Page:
• One more thing … Client Authentication• So, yeah - what about Client Authn?• Possible additional security requirement before grant• Limited use for mobile / client side apps… 10.1. Client Authentication . . . The authorization server MUST NOT issue client passwords or other client credentials to native application or user-agent-based application clients for the purpose of client authentication. The authorization server MAY issue a client password or other credentials for a specific installation of a native application client on a specific device. . . . http://tools.ietf.org/html/draft-ietf-oauth-v2-30#section-10.1
    • Going Mobile - PingFederate and OAuth 2• Agenda – OAuth 2 & You – "Hands-on" with the OAuth 2 Playground – Break – Even more "Hands-on" work – Mobile Integration dive: iOS & Android – Wrap-up
    • PingFederate OAuth 2 Playground• Setup hands-on activity starts now!• On the USB thumb drives: – JDK 1.6 (for Windows - 32 and 64 bit) – PingFederate 6.8 (& trial license) – OAuth 2 Playground – LabReadme.pdf• Follow PDF instruction to set up the lab
    • Going Mobile withPingFederate and OAuth 2BreakBack @ 2:45PM sharp!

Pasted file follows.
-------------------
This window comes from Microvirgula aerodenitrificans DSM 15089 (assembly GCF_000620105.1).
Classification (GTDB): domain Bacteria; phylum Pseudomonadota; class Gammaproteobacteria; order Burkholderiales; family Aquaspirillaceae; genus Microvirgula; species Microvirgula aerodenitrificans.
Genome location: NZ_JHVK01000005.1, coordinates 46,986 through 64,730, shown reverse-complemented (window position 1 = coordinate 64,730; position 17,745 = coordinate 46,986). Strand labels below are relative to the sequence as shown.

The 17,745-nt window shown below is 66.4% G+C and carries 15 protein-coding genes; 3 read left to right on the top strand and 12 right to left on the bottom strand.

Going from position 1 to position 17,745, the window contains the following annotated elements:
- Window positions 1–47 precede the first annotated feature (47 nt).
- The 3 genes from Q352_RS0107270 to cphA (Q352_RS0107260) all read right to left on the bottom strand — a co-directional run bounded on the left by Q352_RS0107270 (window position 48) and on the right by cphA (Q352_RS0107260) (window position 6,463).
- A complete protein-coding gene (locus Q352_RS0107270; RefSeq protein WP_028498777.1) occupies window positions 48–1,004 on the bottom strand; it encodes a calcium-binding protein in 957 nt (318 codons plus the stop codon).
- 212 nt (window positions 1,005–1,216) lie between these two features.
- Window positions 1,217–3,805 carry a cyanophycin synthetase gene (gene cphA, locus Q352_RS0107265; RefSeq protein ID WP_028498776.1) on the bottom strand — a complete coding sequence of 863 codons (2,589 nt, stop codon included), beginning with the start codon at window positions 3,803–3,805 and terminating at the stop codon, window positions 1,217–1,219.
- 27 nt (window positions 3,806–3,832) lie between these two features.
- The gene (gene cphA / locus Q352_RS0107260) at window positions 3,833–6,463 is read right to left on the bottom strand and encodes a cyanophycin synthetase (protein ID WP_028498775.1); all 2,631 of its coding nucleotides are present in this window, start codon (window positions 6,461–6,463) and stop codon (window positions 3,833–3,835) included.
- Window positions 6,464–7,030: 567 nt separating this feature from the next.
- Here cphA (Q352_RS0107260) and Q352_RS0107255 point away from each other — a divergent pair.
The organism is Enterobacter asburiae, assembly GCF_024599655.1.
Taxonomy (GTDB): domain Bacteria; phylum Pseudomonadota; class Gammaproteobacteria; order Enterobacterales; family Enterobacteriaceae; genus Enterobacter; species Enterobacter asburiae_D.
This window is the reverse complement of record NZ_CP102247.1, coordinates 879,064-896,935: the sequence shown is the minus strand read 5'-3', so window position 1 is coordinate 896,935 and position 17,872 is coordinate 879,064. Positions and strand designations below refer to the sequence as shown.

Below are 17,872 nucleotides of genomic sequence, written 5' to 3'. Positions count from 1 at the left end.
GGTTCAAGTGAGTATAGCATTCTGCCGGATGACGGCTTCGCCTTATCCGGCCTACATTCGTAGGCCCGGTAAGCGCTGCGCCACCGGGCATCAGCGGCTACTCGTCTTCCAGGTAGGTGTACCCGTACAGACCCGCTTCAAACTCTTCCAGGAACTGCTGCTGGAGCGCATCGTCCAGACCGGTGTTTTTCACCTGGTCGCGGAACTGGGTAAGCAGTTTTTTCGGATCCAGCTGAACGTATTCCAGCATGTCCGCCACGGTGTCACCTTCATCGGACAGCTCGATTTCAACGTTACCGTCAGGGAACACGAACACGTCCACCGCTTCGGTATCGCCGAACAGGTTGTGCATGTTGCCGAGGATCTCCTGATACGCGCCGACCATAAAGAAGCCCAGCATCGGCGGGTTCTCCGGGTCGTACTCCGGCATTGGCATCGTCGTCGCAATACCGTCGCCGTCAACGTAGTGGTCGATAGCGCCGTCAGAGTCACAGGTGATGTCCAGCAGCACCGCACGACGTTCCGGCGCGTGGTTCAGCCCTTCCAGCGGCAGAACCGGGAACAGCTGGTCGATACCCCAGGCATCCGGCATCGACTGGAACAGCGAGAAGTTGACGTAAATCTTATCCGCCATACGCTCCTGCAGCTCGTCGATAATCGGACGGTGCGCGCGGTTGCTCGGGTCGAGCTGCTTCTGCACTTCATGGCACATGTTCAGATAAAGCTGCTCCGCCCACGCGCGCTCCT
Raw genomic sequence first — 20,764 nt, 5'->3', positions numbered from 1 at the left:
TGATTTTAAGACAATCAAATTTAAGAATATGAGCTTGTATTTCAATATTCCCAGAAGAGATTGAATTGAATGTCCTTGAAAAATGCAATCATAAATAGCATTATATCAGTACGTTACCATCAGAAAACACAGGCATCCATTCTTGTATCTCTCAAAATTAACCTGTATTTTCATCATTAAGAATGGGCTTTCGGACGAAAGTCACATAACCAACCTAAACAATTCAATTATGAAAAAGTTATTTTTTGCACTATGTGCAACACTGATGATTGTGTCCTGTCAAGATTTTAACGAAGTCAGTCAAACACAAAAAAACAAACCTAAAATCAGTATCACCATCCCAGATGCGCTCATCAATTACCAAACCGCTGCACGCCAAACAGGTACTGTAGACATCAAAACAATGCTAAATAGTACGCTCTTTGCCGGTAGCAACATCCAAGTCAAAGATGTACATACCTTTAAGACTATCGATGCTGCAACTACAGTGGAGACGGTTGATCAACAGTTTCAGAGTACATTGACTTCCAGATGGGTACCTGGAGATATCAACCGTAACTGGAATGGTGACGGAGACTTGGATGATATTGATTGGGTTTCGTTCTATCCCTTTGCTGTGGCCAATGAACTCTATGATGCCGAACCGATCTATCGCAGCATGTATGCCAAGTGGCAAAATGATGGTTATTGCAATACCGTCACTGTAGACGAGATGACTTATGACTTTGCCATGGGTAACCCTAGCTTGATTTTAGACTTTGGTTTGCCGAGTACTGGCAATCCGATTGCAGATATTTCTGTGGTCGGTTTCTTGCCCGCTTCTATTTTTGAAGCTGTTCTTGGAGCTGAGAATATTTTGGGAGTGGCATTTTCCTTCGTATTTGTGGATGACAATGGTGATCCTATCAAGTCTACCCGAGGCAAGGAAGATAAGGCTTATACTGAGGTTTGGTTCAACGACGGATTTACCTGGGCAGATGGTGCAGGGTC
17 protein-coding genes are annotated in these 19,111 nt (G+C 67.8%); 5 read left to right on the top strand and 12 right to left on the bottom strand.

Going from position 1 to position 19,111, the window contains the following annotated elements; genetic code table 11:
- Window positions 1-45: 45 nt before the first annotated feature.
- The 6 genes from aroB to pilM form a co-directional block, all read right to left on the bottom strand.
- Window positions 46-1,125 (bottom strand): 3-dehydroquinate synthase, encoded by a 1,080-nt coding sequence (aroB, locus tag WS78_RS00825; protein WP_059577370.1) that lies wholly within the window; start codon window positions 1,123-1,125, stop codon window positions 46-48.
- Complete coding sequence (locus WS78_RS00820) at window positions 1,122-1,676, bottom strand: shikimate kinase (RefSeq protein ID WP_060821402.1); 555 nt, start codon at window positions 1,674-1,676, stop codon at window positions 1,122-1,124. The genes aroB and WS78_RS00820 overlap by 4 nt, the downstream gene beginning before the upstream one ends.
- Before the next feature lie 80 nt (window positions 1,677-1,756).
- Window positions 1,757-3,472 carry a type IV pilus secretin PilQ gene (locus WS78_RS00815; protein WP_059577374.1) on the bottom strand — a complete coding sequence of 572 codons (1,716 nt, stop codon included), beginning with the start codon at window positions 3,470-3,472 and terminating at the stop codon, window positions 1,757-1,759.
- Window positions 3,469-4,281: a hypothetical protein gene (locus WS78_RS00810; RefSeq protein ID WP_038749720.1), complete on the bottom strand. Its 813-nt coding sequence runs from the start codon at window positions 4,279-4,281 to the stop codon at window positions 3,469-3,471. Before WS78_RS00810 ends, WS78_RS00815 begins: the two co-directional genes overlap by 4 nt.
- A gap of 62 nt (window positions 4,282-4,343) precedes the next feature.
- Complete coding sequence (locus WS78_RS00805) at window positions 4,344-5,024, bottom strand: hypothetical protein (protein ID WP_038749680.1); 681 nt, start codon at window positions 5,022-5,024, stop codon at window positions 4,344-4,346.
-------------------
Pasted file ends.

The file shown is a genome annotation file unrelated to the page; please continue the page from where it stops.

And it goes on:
• Going Mobile - PingFederate and OAuth 2• Agenda – OAuth 2 & You – "Hands-on" with the OAuth 2 Playground – Break – Even more "Hands-on" work – Mobile Integration dive: iOS & Android – Wrap-up
    • Hands-on Playground Fun1. Enable Refresh Token grant type and test it. As the end user, revoke the grant.2. Enable "Bypass" of Authorization for the Authorization Code use case. Test it.3. Add a callback Redirect URL scheme to be myapp://. Test it – using browser trace.4. Define additional users for Resource Owner Password Credentials Grant Type, and new AT user attribute for Department. Test it.
    • Mobile Integration DiveLets talk about the tricky bits:• Integration Approaches• Combining Native Apps and Browsers – Embedding vs. Invoking the Browser – Handling callbacks• Secure Token Handling• SSO Approaches
    • OAuth Mobile Integration Integration Approaches • DIY OAuth integration – Effort level is small(-ish). Examples are used in this presentation. Requires: • Launching the browser (externally or embedded) • Detecting callback from the browser • JSON response parsing • Secure token handling • OAuth Client Library – Provides the above functionality with a higher level of abstraction. E.g.: • Google Toolbox for Mac – OAuth 2 Controllers: http://code.google.com/p/gtm-oauth2/ 38